JAMESTOWN, Va. (RNS) — Wearing a yellow headwrap, gray skirt and soiled apron, a woman who says she is “called by the name of Angela” stood by the James River and told her story, one of faith and courage, darkness and hope.
“Every day, I rise,” said interpreter Valarie Holmes in late March on her first day portraying an enslaved woman forcibly brought to Virginia 400 years ago. “And then I ask: ‘Great Spirit, speak to me and give order to my thoughts, my words, my hands, my feet this day.’”
A group of dozens of visitors to Historic Jamestowne, the preserved site of the first permanent English settlement in the U.S., listened on the windswept banks of the river as Holmes spoke, including snippets of faith in her story.
The presentation is just one of many ways Americans are commemorating the 400th anniversary of the arrival of “taken people,” as Holmes calls the first documented Africans who arrived against their will in Virginia.
About 12.5 million Africans were transported and sold during the trans-Atlantic slave trade from the 16th to the 19th centuries. More than 300,000 were shipped to the U.S., historians estimate. The 1860 U.S. Census recorded a U.S. slave population of close to 4 million. The Emancipation Proclamation officially freed some Southern slaves in 1863 but many blacks remained enslaved until 1865.
Archaeologists continue to work to find out more about the places where Angela and other enslaved people were brought and details of the lives they led.
Holmes’ interpretation attempts to fill in the gaps even as she and scholars of this time in history say the specifics of Angela’s faith — and that of many other enslaved Africans brought to the U.S. — remain a mystery.
But experts say that she was nevertheless a believer of some sort.
“Angela, being someone who was taken from her homeland, having crossed oceans, being in a captive situation on strange land, displaced from everything that she knew — I would think, yes, she’s a woman of faith,” said Lauranett Lee, who moderated a recent scholarly conference titled “Faith Journeys in the Black Experience: 1619-2019” co-convened by Virginia Union University’s Samuel DeWitt Proctor School of Theology.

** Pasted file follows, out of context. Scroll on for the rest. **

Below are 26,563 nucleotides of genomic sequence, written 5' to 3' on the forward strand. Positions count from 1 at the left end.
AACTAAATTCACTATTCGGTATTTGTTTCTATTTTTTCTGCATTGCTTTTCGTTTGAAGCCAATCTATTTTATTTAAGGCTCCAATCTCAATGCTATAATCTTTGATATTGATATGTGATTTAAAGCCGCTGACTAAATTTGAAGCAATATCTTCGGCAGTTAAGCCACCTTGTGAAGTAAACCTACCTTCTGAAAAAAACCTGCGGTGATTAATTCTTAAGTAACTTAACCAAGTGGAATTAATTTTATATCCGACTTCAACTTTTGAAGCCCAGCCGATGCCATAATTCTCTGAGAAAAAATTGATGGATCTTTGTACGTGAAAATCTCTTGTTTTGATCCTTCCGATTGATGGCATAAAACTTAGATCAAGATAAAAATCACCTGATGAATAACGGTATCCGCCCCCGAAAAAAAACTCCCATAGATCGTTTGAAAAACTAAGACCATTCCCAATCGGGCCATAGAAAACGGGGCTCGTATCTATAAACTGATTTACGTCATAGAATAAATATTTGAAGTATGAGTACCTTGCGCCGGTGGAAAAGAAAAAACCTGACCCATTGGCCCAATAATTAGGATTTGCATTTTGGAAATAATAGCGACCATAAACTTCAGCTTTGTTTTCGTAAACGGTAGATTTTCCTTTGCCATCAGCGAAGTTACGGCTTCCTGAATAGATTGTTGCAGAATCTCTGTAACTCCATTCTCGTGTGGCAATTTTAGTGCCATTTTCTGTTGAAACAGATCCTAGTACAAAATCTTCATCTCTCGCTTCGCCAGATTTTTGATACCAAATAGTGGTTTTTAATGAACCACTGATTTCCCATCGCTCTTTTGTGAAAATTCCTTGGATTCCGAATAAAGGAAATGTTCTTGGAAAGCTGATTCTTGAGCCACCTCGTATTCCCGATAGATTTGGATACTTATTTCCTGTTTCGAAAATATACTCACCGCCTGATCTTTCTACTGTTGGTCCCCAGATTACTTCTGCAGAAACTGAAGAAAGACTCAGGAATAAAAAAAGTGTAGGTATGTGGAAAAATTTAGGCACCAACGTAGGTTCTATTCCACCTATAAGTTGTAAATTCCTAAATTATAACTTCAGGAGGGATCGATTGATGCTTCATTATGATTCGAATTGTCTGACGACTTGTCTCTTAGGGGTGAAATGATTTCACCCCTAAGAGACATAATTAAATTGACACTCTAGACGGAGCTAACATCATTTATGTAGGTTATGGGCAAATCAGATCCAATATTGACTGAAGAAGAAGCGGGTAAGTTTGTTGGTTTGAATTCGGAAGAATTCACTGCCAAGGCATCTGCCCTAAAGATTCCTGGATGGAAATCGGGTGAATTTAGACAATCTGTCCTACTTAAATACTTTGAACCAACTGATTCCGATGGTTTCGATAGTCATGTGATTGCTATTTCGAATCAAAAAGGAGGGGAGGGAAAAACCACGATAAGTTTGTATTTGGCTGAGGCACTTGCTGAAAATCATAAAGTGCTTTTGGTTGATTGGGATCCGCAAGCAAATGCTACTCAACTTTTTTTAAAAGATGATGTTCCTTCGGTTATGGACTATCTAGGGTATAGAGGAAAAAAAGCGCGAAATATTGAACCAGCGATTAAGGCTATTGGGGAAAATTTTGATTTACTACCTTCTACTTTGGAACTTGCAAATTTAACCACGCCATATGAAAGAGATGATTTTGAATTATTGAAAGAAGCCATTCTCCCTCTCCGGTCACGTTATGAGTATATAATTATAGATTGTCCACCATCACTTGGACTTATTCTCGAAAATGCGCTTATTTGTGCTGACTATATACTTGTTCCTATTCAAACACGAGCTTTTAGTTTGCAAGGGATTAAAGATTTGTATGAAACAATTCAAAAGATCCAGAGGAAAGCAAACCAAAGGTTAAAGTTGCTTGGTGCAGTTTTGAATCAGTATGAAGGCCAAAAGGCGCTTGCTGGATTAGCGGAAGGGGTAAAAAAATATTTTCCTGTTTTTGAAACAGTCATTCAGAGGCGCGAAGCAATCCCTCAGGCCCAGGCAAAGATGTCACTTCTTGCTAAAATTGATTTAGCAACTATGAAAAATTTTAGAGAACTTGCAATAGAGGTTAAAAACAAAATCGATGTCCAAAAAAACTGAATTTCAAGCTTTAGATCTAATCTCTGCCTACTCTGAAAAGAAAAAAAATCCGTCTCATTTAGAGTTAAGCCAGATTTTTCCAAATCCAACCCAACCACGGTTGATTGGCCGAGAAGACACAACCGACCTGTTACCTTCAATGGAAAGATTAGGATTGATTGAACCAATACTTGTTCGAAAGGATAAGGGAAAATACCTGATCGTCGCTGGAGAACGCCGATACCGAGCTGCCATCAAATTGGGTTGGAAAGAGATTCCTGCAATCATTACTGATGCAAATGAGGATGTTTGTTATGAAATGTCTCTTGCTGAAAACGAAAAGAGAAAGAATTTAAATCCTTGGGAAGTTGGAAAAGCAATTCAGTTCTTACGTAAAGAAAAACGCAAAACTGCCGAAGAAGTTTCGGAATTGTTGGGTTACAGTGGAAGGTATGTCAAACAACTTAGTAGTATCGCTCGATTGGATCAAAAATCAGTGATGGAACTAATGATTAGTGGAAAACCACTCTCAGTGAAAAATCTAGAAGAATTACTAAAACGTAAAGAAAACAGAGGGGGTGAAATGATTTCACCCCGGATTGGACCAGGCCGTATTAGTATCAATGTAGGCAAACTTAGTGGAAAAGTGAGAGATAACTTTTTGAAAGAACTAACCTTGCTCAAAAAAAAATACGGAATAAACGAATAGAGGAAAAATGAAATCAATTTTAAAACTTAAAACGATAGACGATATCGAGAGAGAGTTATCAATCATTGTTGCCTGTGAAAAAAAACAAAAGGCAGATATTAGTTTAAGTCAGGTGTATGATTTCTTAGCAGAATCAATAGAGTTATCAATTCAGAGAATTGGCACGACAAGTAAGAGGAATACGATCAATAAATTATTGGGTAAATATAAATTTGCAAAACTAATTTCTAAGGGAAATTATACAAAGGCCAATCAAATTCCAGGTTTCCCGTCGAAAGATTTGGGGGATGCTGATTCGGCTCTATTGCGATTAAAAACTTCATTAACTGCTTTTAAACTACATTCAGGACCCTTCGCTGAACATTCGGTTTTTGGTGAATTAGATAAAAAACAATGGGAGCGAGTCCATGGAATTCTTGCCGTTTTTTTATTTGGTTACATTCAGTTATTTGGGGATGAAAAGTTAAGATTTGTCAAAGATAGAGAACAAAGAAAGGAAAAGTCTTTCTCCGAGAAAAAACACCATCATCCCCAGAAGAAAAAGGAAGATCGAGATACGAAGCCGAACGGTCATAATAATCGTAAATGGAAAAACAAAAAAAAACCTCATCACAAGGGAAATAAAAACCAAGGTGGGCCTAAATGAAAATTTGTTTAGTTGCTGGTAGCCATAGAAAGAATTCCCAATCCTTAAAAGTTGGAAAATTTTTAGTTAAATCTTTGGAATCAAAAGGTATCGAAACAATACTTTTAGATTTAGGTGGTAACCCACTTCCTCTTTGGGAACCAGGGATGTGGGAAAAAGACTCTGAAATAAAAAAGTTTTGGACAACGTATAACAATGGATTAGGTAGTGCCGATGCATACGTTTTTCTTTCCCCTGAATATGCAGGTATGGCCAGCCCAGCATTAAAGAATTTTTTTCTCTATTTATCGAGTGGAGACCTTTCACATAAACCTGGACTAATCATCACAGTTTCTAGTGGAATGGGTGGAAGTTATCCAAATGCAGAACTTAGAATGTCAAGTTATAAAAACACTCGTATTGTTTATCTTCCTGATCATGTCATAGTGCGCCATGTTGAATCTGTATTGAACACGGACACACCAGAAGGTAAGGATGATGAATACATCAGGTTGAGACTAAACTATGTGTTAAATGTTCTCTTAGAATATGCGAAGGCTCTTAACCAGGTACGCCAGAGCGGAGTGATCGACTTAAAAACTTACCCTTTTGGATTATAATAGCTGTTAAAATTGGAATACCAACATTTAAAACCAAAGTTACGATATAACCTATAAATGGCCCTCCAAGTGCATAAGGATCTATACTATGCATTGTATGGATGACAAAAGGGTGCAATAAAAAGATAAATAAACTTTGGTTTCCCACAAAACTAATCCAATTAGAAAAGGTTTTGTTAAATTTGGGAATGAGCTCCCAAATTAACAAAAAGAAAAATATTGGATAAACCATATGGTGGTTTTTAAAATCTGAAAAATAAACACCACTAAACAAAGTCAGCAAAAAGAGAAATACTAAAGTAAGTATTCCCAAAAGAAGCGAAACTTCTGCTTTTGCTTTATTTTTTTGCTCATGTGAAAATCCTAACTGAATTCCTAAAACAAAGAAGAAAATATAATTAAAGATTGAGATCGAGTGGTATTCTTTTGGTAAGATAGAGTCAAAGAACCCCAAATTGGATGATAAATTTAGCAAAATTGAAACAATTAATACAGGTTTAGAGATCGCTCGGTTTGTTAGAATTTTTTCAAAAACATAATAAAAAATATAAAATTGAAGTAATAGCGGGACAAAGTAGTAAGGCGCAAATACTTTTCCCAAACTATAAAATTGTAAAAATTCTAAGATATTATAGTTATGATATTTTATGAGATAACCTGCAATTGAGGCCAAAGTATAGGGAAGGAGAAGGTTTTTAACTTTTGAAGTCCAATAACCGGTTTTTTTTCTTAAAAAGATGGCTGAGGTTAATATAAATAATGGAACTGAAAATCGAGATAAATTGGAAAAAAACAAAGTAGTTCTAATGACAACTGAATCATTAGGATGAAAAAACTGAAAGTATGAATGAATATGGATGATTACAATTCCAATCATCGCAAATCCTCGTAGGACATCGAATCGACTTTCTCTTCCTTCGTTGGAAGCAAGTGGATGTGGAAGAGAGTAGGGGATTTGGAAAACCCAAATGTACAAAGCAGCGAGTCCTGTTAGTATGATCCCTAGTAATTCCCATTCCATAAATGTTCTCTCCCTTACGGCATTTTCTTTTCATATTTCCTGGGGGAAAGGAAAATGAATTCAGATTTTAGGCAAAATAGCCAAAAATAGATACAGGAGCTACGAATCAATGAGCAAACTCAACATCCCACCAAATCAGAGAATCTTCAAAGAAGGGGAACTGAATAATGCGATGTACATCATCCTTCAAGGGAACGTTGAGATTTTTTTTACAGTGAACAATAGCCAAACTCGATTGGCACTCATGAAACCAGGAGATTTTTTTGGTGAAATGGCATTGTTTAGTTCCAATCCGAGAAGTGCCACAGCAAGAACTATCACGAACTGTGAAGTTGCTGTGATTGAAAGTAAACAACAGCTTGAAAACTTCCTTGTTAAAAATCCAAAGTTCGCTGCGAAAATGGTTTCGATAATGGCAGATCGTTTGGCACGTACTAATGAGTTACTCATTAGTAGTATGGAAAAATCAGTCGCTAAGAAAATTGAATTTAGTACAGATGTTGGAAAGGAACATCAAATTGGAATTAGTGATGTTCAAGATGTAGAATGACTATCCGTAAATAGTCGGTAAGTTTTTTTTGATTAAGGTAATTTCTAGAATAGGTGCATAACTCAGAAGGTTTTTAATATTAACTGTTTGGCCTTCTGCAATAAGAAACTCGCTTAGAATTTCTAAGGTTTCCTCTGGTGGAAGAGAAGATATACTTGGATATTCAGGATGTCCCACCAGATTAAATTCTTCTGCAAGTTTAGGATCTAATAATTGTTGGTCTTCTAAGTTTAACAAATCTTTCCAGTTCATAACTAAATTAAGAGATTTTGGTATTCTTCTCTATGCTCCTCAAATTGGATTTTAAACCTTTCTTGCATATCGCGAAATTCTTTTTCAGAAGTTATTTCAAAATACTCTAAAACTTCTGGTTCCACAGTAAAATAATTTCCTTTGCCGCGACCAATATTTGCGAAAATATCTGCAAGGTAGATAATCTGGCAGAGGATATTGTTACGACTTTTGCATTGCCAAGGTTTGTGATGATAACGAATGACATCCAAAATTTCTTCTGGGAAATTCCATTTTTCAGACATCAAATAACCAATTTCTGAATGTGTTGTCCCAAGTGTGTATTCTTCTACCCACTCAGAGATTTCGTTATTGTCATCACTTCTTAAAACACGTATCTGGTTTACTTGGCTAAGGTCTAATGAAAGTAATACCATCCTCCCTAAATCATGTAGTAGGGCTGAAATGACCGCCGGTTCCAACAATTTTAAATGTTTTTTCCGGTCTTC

Holmes depicts Angela as a Catholic. Some 20 percent of African slaves were Muslim, historians estimate. Others practiced local, traditional religions.
“There’s going to be a mix because even those who arrived here were not specifically from the same area, the same tribe,” added Lee, a University of Richmond lecturer and the founding curator of African-American history at the Virginia Historical Society. “They were caught up in kidnapping and slave-trading nets and the slavers themselves did not want too many individuals from the same group to be together because then they could communicate.”
In Holmes’ 45-minute presentation, Angela spoke of Catholic priests who were among the “trespassers” in her homeland, the kingdom of Ndongo in what is now the west-central African country of Angola.
She said she was grabbed, gagged and marched some 100 miles to a pen in the Portuguese slave port of Luanda. Later, she was taken to a ship where she was chained to other captured Africans.
“All I kept hearing was ‘Bautista! Bautista’!” she said. “And I thought, John the Baptist! That cannot be good to go on a ship called John the Baptist!”
The ship, the San Juan Bautista, was attacked in the Gulf of Mexico before it reached its original destination on the Mexican coast.